Project description:The integration of semiconductor nanoparticle quantum dots (QDs) into a modular, microfluidic biosensor for the multiplexed quantitation of three important cancer markers, carcinoembryonic antigen (CEA), cancer antigen 125 (CA125), and Her-2/Neu (C-erbB-2) was achieved. The functionality of the integrated sample processing, analyte capture and detection modalities was demonstrated using both serum and whole saliva specimens. Here, nano-bio-chips that employed a fluorescence transduction signal with QD-labeled detecting antibody were used in combination with antigen capture by a microporous agarose bead array supported within a microfluidics ensemble so as to complete the sandwich-type immunoassay. The utilization of QD probes in this miniaturized biosensor format resulted in signal amplification 30 times relative to that of standard molecular fluorophores as well as affording a reduction in observed limits of detection by nearly 2 orders of magnitude (0.02 ng/mL CEA; 0.11 pM CEA) relative to enzyme-linked immunosorbent assay (ELISA). Assay validation studies indicate that measurements by the nano-bio-chip system correlate to standard methods at R(2)=0.94 and R(2)=0.95 for saliva and serum, respectively. This integrated nano-bio-chip assay system, in tandem with next-generation fluorophores, promises to be a sensitive, multiplexed tool for important diagnostic and prognostic applications.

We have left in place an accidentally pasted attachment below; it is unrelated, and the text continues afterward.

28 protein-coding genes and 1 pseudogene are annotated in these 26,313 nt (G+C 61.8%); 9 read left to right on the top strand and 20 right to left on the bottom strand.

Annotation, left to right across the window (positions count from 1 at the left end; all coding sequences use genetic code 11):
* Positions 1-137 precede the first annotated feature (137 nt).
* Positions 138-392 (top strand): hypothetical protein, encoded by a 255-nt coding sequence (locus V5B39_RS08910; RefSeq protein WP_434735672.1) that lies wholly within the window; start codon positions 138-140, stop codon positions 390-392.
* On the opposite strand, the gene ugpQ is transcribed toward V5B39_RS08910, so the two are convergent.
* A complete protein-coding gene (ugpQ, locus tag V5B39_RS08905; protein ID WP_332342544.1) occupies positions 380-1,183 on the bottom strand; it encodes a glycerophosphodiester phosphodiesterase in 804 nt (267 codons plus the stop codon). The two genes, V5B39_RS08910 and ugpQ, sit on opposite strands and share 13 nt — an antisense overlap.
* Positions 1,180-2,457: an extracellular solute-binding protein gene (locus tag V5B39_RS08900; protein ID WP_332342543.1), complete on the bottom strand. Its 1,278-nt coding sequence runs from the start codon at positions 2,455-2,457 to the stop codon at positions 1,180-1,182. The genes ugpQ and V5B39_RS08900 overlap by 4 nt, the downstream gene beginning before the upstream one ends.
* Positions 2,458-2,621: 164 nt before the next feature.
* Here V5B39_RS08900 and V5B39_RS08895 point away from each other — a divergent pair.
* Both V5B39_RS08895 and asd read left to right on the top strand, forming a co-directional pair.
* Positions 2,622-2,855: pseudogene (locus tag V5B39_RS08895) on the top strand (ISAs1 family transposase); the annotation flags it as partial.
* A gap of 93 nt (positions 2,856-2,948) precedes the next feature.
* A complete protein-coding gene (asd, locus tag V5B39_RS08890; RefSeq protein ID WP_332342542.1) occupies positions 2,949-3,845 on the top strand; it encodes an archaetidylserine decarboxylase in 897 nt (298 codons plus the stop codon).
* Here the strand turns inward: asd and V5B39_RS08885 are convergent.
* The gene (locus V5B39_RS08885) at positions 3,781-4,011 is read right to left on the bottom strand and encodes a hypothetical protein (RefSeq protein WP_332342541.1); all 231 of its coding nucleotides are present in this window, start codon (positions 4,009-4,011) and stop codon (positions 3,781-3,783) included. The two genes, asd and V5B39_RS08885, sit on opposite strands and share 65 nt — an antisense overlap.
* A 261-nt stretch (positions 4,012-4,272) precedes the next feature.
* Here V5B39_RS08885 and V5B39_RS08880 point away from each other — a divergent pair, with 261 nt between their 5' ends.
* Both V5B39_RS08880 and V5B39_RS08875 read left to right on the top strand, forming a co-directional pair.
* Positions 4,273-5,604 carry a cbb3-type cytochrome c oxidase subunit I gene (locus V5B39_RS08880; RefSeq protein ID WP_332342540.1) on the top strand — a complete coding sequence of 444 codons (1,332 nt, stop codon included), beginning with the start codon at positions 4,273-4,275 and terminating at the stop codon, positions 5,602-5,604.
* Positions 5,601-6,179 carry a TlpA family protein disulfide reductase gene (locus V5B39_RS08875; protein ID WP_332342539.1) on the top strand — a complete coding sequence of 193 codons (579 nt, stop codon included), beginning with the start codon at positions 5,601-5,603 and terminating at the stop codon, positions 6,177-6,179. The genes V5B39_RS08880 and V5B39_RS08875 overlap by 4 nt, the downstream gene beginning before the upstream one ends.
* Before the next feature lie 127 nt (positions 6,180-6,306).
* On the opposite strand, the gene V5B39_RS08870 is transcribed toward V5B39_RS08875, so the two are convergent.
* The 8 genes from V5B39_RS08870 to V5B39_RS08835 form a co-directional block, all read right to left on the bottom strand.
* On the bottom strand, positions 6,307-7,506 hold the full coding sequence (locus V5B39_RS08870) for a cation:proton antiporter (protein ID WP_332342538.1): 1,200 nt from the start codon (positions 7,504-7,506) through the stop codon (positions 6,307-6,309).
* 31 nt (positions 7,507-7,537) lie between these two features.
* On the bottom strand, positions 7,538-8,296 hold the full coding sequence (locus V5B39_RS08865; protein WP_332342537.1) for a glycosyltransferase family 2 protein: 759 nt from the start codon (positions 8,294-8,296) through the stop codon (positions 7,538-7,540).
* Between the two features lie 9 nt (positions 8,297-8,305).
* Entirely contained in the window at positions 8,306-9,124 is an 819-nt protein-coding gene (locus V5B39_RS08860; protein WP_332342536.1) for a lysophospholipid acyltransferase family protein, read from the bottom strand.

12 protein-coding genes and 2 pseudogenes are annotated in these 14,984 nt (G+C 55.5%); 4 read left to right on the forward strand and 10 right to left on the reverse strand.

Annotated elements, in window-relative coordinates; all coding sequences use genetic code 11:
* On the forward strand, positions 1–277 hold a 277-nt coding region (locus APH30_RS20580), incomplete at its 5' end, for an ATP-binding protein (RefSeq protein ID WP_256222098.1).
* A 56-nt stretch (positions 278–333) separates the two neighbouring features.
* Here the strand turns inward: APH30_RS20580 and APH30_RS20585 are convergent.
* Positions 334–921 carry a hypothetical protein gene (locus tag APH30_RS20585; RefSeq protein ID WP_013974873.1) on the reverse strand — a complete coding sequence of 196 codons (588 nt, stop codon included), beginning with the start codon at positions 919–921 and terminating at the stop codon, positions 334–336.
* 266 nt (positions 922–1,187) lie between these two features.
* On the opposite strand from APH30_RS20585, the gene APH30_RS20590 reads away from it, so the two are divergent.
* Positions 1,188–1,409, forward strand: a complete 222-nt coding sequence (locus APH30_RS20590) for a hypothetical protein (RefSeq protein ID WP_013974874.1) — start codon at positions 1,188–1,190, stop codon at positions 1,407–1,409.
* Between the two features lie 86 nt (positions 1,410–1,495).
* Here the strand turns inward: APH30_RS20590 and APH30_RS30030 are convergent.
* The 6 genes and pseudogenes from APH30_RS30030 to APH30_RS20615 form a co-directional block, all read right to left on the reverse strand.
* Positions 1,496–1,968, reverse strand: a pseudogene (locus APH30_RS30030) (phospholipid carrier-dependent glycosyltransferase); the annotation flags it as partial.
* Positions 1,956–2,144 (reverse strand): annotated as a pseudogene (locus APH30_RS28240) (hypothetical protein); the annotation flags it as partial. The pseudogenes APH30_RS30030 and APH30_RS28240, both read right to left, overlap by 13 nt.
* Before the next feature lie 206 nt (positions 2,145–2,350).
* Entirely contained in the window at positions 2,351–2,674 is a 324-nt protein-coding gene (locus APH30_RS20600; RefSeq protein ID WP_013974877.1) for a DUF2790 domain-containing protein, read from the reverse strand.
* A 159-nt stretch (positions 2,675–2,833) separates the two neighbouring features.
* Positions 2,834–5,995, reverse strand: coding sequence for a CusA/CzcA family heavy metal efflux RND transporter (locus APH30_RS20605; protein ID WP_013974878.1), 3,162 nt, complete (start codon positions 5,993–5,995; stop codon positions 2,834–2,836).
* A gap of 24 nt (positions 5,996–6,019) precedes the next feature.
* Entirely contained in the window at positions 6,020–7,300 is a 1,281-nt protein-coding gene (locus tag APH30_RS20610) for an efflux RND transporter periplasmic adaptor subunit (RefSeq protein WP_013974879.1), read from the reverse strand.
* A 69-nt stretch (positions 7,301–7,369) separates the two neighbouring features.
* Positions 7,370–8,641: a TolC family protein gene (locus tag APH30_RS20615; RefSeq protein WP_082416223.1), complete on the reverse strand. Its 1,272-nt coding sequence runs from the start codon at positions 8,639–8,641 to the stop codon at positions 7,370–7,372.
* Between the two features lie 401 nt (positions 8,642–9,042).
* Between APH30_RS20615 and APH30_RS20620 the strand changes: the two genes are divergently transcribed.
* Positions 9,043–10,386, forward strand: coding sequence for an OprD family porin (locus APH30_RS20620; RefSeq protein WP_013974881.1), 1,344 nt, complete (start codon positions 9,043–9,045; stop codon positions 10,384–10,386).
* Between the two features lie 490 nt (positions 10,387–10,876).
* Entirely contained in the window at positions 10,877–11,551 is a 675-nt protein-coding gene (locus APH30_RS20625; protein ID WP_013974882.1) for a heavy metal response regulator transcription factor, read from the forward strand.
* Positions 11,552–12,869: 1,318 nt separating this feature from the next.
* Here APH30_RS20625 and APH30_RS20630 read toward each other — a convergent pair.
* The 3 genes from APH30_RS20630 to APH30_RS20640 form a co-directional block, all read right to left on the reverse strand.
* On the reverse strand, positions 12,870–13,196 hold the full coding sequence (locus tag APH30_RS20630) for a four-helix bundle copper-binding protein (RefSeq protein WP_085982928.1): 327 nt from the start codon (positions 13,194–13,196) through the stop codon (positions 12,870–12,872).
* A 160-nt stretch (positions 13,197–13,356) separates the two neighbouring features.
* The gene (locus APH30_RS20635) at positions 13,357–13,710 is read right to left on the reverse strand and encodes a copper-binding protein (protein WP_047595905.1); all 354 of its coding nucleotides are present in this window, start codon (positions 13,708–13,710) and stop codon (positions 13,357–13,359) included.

Project description:Point-of-care tests (POCT) for pathogens are considered important for low-resource countries and facilities. Although lateral flow immunoassays (LFIA) have many advantages including speed and ease of use, their sensitivity is limited without specific equipment. Furthermore, their response cannot be enhanced through enzymatic reactions. Owing to these limitations, LFIAs have not yet been generally adopted as the standard protocol for in vitro analysis of infectious pathogens. We aimed to develop a novel pipetting-based immunoassay using a removable magnetic ring-coupled pipette tip. The "magnetic bead-capture antibody-targeted protein complex" was simply purified by pipetting and quantified by enzymatic colour development or using a lateral flow system. This pipetting-based immunoassay was applied to detect the nucleoprotein (NP) of the influenza A virus. Using an HRP-conjugated monoclonal antibody as a probe, the assay allowed for specific and sensitive detection. Furthermore, when this assay was applied exclusively for antigen capture in the lateral flow system, the limit of detection improved 100-fold and displayed greater sensitivity than the lateral flow system alone. Therefore, the pipetting-based immunoassay may be potentially used as a sensitive POCT to clinically detect a target antigen.